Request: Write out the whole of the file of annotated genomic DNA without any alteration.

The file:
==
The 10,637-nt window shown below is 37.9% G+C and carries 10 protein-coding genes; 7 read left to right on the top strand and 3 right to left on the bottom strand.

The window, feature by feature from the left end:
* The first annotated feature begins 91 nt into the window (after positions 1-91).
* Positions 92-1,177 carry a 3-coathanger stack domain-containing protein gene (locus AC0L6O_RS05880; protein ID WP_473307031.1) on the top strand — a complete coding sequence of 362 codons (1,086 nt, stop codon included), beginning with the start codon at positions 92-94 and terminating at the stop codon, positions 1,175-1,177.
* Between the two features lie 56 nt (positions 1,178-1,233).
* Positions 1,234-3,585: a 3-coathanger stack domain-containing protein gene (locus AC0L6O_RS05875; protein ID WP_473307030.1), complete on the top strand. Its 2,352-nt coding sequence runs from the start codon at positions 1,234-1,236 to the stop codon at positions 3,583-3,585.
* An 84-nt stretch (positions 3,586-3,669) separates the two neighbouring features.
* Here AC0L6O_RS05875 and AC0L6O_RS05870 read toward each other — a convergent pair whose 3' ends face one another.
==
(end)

The 10,637-nt window shown below is 37.9% G+C and carries 10 protein-coding genes; 7 read left to right on the top strand and 3 right to left on the bottom strand.

The window, feature by feature from the left end:
* The first annotated feature begins 91 nt into the window (after positions 1-91).
* Positions 92-1,177 carry a 3-coathanger stack domain-containing protein gene (locus AC0L6O_RS05880; protein ID WP_473307031.1) on the top strand — a complete coding sequence of 362 codons (1,086 nt, stop codon included), beginning with the start codon at positions 92-94 and terminating at the stop codon, positions 1,175-1,177.
* Between the two features lie 56 nt (positions 1,178-1,233).
* Positions 1,234-3,585: a 3-coathanger stack domain-containing protein gene (locus AC0L6O_RS05875; protein ID WP_473307030.1), complete on the top strand. Its 2,352-nt coding sequence runs from the start codon at positions 1,234-1,236 to the stop codon at positions 3,583-3,585.
* An 84-nt stretch (positions 3,586-3,669) separates the two neighbouring features.
* Here AC0L6O_RS05875 and AC0L6O_RS05870 read toward each other — a convergent pair whose 3' ends face one another.